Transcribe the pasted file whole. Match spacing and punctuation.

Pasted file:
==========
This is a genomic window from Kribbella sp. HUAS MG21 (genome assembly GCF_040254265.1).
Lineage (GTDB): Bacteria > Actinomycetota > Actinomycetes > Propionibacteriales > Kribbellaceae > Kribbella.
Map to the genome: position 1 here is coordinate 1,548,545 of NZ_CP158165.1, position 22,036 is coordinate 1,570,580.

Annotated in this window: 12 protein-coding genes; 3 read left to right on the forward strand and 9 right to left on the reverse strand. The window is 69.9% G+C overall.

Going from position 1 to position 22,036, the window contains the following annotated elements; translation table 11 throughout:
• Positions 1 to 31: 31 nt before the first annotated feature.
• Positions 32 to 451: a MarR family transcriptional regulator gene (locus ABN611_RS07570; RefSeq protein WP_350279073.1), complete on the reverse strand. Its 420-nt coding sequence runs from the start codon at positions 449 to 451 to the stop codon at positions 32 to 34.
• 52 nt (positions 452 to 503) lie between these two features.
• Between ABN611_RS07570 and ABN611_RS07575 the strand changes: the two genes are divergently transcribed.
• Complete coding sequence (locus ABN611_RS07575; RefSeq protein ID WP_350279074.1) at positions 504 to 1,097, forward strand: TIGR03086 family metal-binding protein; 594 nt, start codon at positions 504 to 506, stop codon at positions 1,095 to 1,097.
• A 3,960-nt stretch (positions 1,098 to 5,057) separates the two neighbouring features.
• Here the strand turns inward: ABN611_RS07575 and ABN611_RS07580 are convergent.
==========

This is a genomic window from Kribbella sp. HUAS MG21 (genome assembly GCF_040254265.1).
Lineage (GTDB): Bacteria > Actinomycetota > Actinomycetes > Propionibacteriales > Kribbellaceae > Kribbella.
Map to the genome: position 1 here is coordinate 1,548,545 of NZ_CP158165.1, position 22,036 is coordinate 1,570,580.

Annotated in this window: 12 protein-coding genes; 3 read left to right on the forward strand and 9 right to left on the reverse strand. The window is 69.9% G+C overall.

Going from position 1 to position 22,036, the window contains the following annotated elements; translation table 11 throughout:
• Positions 1 to 31: 31 nt before the first annotated feature.
• Positions 32 to 451: a MarR family transcriptional regulator gene (locus ABN611_RS07570; RefSeq protein WP_350279073.1), complete on the reverse strand. Its 420-nt coding sequence runs from the start codon at positions 449 to 451 to the stop codon at positions 32 to 34.
• 52 nt (positions 452 to 503) lie between these two features.
• Between ABN611_RS07570 and ABN611_RS07575 the strand changes: the two genes are divergently transcribed.
• Complete coding sequence (locus ABN611_RS07575; RefSeq protein ID WP_350279074.1) at positions 504 to 1,097, forward strand: TIGR03086 family metal-binding protein; 594 nt, start codon at positions 504 to 506, stop codon at positions 1,095 to 1,097.
• A 3,960-nt stretch (positions 1,098 to 5,057) separates the two neighbouring features.
• Here the strand turns inward: ABN611_RS07575 and ABN611_RS07580 are convergent.